While traveling in
My answer was simple. “The light,” I said without hesitation.
From the expression on her face, I could tell the reporter was stunned by the answer. It was neither what she expected nor one she had ever heard before. More often than not the response would be Michelangelo’s David or the Ponte Vecchio or the Ufizzi Gallery.
For me, one of the most overlooked aspects of travel is how we perceive a destination and, in many places, the light can make all the difference in the world to those perceptions. Quite often, the light can have a significant impact on the way you remember a place and the experiences you had there.
Much of what makes
All light is not the same, however. The dappled sunshine and shadows of Northern France are distinctly different than the soft pastels of
It’s easy to see why the Impressionist art movement was born in
The tiny harbor
Most Impressionist paintings were made en plein air, or outdoors, where reflections and shadows provided an airy freshness never before captured on canvas. The fleeting nature of
Further north, Scandinavian light is completely different. In
Tuscan light seems almost out of focus when compared to the sharply delineated aspects of its Scandinavian counterpart. Rapeseed, a summer crop grown as feed for livestock, has a yellow blossom that is so brilliant that you almost need sunglasses to look at it.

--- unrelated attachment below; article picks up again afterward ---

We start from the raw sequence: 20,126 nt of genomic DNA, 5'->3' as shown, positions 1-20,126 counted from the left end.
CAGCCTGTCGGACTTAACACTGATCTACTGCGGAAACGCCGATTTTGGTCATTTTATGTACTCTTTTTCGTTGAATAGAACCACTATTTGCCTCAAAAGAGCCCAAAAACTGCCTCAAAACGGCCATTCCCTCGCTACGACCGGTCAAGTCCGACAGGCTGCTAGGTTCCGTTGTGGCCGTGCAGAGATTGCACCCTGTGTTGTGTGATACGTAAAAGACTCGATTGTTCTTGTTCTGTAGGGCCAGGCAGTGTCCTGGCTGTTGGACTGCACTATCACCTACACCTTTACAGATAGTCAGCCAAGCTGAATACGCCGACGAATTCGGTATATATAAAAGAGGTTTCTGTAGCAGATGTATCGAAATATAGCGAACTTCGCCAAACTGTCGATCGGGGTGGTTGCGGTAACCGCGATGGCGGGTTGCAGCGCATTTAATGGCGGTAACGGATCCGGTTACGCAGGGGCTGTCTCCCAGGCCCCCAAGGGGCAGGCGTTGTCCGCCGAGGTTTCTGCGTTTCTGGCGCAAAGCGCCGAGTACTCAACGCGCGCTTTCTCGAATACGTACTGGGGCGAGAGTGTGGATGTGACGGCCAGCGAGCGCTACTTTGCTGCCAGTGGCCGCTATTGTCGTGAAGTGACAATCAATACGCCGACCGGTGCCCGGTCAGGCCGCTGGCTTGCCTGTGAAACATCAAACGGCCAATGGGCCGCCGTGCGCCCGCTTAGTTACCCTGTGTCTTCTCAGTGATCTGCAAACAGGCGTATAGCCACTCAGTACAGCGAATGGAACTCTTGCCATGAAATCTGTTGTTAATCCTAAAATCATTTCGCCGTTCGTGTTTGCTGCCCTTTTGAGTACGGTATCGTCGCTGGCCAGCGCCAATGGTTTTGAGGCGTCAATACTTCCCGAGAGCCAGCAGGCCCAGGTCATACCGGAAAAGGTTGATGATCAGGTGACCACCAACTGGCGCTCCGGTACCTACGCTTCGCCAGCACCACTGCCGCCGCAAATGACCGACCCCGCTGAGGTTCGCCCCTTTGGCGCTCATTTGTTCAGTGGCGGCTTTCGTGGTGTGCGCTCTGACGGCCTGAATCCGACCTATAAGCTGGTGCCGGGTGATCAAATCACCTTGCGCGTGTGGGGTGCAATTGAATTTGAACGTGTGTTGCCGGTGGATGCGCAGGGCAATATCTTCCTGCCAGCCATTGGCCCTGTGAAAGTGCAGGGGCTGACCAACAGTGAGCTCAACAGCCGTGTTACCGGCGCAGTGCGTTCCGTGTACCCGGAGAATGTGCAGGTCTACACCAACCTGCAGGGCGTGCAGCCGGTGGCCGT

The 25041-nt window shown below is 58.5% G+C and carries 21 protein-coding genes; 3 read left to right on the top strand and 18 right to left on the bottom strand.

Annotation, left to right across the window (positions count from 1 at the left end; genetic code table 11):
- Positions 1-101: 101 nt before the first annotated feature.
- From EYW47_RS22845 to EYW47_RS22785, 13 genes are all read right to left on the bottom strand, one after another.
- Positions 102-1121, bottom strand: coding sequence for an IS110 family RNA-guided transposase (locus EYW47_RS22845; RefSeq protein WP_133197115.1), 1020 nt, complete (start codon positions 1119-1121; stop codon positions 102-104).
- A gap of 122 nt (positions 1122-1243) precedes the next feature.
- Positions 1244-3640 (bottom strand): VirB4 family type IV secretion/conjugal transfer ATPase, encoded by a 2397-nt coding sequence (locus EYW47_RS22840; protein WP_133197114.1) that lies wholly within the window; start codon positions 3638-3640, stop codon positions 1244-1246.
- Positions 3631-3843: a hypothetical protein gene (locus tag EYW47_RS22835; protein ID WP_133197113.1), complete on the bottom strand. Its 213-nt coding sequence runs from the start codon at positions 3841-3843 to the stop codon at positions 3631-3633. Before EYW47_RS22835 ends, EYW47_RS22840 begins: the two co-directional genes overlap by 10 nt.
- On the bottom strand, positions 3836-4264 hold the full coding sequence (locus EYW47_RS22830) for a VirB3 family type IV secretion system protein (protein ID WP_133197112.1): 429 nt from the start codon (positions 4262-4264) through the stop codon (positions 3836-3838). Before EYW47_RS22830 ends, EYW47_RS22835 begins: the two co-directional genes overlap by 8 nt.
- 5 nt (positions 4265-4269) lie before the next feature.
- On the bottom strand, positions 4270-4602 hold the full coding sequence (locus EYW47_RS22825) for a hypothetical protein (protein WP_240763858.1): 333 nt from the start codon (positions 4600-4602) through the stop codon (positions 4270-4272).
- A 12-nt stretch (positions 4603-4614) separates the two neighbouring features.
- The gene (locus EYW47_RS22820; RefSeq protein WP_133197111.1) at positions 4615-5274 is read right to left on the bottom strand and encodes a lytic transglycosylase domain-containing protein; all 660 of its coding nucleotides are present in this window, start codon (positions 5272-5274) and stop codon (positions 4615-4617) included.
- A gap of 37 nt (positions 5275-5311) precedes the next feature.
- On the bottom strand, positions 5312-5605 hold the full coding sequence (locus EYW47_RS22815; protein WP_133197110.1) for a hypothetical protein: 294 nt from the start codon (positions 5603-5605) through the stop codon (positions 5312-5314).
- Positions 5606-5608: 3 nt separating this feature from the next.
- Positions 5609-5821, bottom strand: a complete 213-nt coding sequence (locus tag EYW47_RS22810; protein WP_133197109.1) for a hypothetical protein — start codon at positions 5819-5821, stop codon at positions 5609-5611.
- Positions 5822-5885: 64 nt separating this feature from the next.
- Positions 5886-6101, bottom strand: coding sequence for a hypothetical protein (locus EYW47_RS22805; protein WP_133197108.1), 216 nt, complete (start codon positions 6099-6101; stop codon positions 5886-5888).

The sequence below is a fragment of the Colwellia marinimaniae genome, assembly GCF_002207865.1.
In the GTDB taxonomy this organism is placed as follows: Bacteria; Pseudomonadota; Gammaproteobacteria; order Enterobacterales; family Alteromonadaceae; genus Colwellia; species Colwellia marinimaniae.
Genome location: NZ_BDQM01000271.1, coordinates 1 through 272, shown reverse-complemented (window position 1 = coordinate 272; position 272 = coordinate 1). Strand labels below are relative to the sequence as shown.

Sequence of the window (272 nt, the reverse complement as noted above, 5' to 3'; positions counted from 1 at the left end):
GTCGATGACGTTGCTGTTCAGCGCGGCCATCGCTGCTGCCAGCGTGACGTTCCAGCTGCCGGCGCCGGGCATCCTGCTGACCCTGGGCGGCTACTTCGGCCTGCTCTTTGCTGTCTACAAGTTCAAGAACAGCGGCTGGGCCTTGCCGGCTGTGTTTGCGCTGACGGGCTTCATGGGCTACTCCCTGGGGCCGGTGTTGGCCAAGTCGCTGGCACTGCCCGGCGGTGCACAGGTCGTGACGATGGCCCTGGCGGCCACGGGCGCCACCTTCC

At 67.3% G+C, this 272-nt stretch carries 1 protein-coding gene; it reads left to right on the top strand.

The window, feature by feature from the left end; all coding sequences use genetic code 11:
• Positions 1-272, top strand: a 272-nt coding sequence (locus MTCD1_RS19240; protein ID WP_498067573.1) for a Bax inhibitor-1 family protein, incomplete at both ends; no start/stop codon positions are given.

Traditional red houses with white trim appear to be sculpted within the forest green settings of their Nordic woodlands. Colors are almost primeval in their intensity. Scandinavian light is illuminating in a way that is impossible to be ignored.
When summer sunsets slowly scrape the horizon with the glow of
Even parts of the
Though the light resembles the earth-tones of
When clouds overtake the vast expanse of the valley, pinholes open in the atmosphere allowing the sun to splay its rays onto the desert floor. The multiple beams of misty light spray from the dusky canopy like majestic spotlights showering the earth. It is difficult not to be affected by the omnipotent sensations of those heavenly rays, leaving little doubt as to how they might have had a dramatic impact on Moses.
To paraphrase the title of Milan Kundera’s novel, travelers should immerse themselves in the “bearable being of lightness.” If you do you will be richly rewarded with an aspect of travel that goes largely unnoticed.
All you need to do is emerge from the dark ages to savor the joys of traveling light.
Peabod is Bob Taylor, owner of Taylored Media Services in Charlotte, NC, founder of The Magellan Travel Club which creates and escorts customized tours to Switzerland, France and Italy for groups of 12 or more. Inquiries for groups can be made at Peabod@aol.com Taylored media has produced marketing videos for British Rail, Rail Europe, Switzerland Tourism, the Swedish Travel & Tourism Council, the Finnish Tourist Board, the Swiss Travel System and Japan Railways Group among others. As author of The Century Club book, Peabod is now attempting to travel to 100 countries or more during his lifetime. To date he has visited 69 countries. Suggest someplace new for Bob to visit; if you want to know where he has been, check his list on Facebook. Bob plans to write a sequel to his book when he reaches his goal of 100 countries.
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